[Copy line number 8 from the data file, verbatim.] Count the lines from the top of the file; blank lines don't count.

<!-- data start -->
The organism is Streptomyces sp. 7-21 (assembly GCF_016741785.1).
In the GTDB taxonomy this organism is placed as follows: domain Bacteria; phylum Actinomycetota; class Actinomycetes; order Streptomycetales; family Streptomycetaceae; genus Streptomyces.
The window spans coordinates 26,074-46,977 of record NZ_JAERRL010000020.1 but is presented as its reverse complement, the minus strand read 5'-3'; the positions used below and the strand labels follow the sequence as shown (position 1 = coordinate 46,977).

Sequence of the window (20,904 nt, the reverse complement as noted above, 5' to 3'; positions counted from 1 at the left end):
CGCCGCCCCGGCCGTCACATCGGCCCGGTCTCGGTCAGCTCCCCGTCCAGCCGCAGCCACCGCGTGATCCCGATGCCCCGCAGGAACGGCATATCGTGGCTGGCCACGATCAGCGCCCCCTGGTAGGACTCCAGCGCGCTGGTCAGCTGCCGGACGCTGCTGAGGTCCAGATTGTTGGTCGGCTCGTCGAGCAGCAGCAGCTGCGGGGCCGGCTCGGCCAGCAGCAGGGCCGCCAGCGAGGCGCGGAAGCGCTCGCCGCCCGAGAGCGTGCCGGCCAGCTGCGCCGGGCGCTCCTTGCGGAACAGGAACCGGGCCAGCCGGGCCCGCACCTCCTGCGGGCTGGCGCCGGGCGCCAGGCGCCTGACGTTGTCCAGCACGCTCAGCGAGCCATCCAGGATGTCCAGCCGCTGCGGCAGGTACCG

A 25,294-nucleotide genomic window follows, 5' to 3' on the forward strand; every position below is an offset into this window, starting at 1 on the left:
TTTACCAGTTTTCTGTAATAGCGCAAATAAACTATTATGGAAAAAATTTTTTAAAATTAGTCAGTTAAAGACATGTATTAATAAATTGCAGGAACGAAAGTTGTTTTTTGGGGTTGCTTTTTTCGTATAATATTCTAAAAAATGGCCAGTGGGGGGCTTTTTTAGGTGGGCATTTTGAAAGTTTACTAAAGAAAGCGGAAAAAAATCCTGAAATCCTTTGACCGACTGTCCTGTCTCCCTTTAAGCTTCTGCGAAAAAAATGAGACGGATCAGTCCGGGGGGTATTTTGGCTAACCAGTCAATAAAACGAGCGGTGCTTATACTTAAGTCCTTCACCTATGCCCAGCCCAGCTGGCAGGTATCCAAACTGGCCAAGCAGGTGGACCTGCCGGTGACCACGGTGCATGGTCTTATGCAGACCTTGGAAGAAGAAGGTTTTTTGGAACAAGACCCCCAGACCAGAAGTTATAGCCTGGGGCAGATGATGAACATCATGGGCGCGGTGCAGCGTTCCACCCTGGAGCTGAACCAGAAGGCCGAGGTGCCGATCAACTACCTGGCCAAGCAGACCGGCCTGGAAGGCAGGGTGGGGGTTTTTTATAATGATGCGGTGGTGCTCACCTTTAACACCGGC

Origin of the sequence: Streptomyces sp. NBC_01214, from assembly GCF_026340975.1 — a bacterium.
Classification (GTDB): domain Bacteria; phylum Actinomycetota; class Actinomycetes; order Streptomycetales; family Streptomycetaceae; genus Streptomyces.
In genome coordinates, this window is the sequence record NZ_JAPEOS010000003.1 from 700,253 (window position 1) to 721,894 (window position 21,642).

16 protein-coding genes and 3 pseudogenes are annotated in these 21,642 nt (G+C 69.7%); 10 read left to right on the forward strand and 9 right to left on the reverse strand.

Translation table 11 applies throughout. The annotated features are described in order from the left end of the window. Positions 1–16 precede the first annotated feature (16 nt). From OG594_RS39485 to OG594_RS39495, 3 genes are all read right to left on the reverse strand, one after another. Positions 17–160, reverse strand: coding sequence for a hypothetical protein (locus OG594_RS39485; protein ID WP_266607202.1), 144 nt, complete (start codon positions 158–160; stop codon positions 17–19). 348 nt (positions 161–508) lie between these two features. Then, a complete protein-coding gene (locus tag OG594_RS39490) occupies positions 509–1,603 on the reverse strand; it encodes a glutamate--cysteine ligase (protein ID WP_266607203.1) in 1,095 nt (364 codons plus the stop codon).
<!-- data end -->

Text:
Origin of the sequence: Streptomyces sp. NBC_01214, from assembly GCF_026340975.1 — a bacterium.